Dr. Dudley M. Marchi received his Ph.D. in Comparative Literature from Columbia University. He has been at NC State since 1989 and is Associate Head of the Department of Foreign Languages and Literatures. His research focuses on European and American literature and his teaching on masterpieces of Western literature, French art and society, translation, and second-language acquisition.
He has published articles on such authors as Virginia Woolf, James Joyce, Friedrich Nietzsche, Charles Baudelaire, Ralph Waldo Emerson, and Michel de Montaigne. He has also published two books, Montaigne among the Moderns: Receptions of the Essais and Contrary Affinities: Baudelaire, Emerson, and the French-American Connection. He is currently conducting research on the French heritage of North Carolina.
He enjoys conducting outreach visits to public schools to discuss French culture and French- American relations. He received an NC State Outstanding Teacher Award in 2011. In the summer of 2009 he directed the NC State program to Paris and Burgundy, France. In 2010 he directed the NC State program to Paris, Normandy, and Lille, France and plans to direct it again in 2012.
- My Program
- Advice for Students
- Advice for Faculty Directors
- Spotlight Archives
Where do you lead a program?
How long have you run your study abroad program?
2012 will be the fifth time. I established the program in 1995 and directed it from 1995-1998.
What makes your study abroad program unique?
The eight-day travel and study tour in Paris and Normandy which gives students the opportunity to adjust to France and the French lifestyle while visiting some of the cultural splendors of France and sampling its fine cuisine. It also gives them a chance to bond as a group and gives me the opportunity to get to know the students personally. The academic program in Lille provides maximum curricular flexibility: students can take any level of French along with a choice of one of four elective courses taught in English which fulfill NC State general education requirements such as Visual and Performing Arts, Social Sciences, and Interdisciplinary Perspectives.
What stands out as your favorite memory from the study abroad programs that you have directed?
Watching the sun set over the English Channel from atop Mont Saint Michel in Normandy France and hearing one of my students say, “this is the most amazing thing I have ever seen.”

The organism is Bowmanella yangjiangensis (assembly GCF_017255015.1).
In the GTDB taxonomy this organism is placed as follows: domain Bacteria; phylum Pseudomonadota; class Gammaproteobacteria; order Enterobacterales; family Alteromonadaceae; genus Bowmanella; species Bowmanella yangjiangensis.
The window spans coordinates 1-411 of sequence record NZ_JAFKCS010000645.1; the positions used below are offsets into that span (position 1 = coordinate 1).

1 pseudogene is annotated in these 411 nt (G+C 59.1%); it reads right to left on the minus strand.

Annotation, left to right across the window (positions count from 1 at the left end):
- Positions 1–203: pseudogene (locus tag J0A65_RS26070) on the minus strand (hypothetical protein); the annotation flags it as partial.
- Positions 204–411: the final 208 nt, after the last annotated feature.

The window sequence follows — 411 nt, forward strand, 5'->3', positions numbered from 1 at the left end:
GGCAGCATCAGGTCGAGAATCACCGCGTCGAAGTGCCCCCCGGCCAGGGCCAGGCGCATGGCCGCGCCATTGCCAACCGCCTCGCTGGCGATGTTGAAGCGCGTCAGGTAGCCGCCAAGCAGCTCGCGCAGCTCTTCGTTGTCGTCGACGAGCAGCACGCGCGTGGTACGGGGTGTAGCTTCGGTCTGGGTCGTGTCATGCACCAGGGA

If you could give prospective students one piece of advice about study abroad, what would it be?
Be flexible and open to new ideas and cultural differences.
What are you looking for from the students who apply to your program?
Commitment to learn and grow as individuals, seriousness about the academic program, the ability to be independent but also to act responsibly, the willingness to participate as an empathetic and respectful member of a group.
What is the most rewarding aspect of being a Faculty Director?
Experiencing student excitement before leaving, seeing them enjoy the places we visit, and watching them return home more educated individuals with an enhanced cultural awareness.
If you could give new Faculty Directors of study abroad programs one piece of advice about leading a program, what would it be?
No detail is too small in planning a program, always be prepared for the unexpected and have a backup plan should something not go as planned.
What marketing tips would you suggest to your fellow Faculty Directors to encourage more NC State students to study abroad?
Participate in the study abroad fairs, post publicity materials in high traffic areas on campus, ask colleagues to announce the program in their classes as appropriate, send periodic emails to student email lists, hold several orientation sessions during the fall and spring semesters, tell students that although there are significant expenses involved, it is worth every penny and a sound investment in their education, one that will benefit them in many ways in years to come.
Faculty Director Spotlight Archives: